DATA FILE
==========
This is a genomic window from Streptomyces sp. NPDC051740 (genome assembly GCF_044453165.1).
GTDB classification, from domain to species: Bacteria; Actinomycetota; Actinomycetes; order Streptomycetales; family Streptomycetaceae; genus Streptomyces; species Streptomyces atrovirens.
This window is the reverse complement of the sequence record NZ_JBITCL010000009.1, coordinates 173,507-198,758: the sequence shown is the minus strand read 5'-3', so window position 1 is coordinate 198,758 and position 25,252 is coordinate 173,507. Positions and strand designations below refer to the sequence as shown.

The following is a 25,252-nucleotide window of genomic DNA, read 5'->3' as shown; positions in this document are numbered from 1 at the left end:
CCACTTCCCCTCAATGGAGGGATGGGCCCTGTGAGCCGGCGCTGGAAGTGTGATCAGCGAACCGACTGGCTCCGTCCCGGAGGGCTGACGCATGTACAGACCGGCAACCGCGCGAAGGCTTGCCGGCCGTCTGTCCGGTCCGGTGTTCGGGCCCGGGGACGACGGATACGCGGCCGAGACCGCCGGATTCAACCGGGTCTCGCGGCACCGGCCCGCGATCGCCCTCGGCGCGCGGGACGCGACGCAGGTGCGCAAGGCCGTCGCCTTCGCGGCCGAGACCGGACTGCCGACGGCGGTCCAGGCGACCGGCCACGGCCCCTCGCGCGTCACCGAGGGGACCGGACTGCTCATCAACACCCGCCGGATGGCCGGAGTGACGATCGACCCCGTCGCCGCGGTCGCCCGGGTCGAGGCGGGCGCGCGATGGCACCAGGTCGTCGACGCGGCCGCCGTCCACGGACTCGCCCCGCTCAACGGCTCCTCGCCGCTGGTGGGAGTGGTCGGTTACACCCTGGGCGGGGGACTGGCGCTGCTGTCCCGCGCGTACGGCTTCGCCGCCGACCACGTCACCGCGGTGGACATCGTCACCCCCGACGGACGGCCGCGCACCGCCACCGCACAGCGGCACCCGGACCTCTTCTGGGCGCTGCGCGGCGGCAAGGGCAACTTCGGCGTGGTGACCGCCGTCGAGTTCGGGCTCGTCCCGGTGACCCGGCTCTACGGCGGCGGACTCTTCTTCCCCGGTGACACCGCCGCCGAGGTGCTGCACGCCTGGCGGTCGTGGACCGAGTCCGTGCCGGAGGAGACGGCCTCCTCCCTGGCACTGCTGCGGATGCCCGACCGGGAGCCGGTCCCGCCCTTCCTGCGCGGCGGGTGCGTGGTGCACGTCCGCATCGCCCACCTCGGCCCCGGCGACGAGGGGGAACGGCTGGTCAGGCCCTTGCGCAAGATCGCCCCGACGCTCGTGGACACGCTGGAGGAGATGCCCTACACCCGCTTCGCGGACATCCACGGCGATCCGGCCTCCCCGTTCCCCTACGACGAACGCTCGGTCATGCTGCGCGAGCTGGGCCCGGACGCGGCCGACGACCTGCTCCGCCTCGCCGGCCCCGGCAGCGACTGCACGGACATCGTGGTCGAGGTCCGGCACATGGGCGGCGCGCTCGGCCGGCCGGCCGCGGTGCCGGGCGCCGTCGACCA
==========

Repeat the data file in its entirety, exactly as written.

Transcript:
This is a genomic window from Streptomyces sp. NPDC051740 (genome assembly GCF_044453165.1).
GTDB classification, from domain to species: Bacteria; Actinomycetota; Actinomycetes; order Streptomycetales; family Streptomycetaceae; genus Streptomyces; species Streptomyces atrovirens.
This window is the reverse complement of the sequence record NZ_JBITCL010000009.1, coordinates 173,507-198,758: the sequence shown is the minus strand read 5'-3', so window position 1 is coordinate 198,758 and position 25,252 is coordinate 173,507. Positions and strand designations below refer to the sequence as shown.

The following is a 25,252-nucleotide window of genomic DNA, read 5'->3' as shown; positions in this document are numbered from 1 at the left end:
CCACTTCCCCTCAATGGAGGGATGGGCCCTGTGAGCCGGCGCTGGAAGTGTGATCAGCGAACCGACTGGCTCCGTCCCGGAGGGCTGACGCATGTACAGACCGGCAACCGCGCGAAGGCTTGCCGGCCGTCTGTCCGGTCCGGTGTTCGGGCCCGGGGACGACGGATACGCGGCCGAGACCGCCGGATTCAACCGGGTCTCGCGGCACCGGCCCGCGATCGCCCTCGGCGCGCGGGACGCGACGCAGGTGCGCAAGGCCGTCGCCTTCGCGGCCGAGACCGGACTGCCGACGGCGGTCCAGGCGACCGGCCACGGCCCCTCGCGCGTCACCGAGGGGACCGGACTGCTCATCAACACCCGCCGGATGGCCGGAGTGACGATCGACCCCGTCGCCGCGGTCGCCCGGGTCGAGGCGGGCGCGCGATGGCACCAGGTCGTCGACGCGGCCGCCGTCCACGGACTCGCCCCGCTCAACGGCTCCTCGCCGCTGGTGGGAGTGGTCGGTTACACCCTGGGCGGGGGACTGGCGCTGCTGTCCCGCGCGTACGGCTTCGCCGCCGACCACGTCACCGCGGTGGACATCGTCACCCCCGACGGACGGCCGCGCACCGCCACCGCACAGCGGCACCCGGACCTCTTCTGGGCGCTGCGCGGCGGCAAGGGCAACTTCGGCGTGGTGACCGCCGTCGAGTTCGGGCTCGTCCCGGTGACCCGGCTCTACGGCGGCGGACTCTTCTTCCCCGGTGACACCGCCGCCGAGGTGCTGCACGCCTGGCGGTCGTGGACCGAGTCCGTGCCGGAGGAGACGGCCTCCTCCCTGGCACTGCTGCGGATGCCCGACCGGGAGCCGGTCCCGCCCTTCCTGCGCGGCGGGTGCGTGGTGCACGTCCGCATCGCCCACCTCGGCCCCGGCGACGAGGGGGAACGGCTGGTCAGGCCCTTGCGCAAGATCGCCCCGACGCTCGTGGACACGCTGGAGGAGATGCCCTACACCCGCTTCGCGGACATCCACGGCGATCCGGCCTCCCCGTTCCCCTACGACGAACGCTCGGTCATGCTGCGCGAGCTGGGCCCGGACGCGGCCGACGACCTGCTCCGCCTCGCCGGCCCCGGCAGCGACTGCACGGACATCGTGGTCGAGGTCCGGCACATGGGCGGCGCGCTCGGCCGGCCGGCCGCGGTGCCGGGCGCCGTCGACCA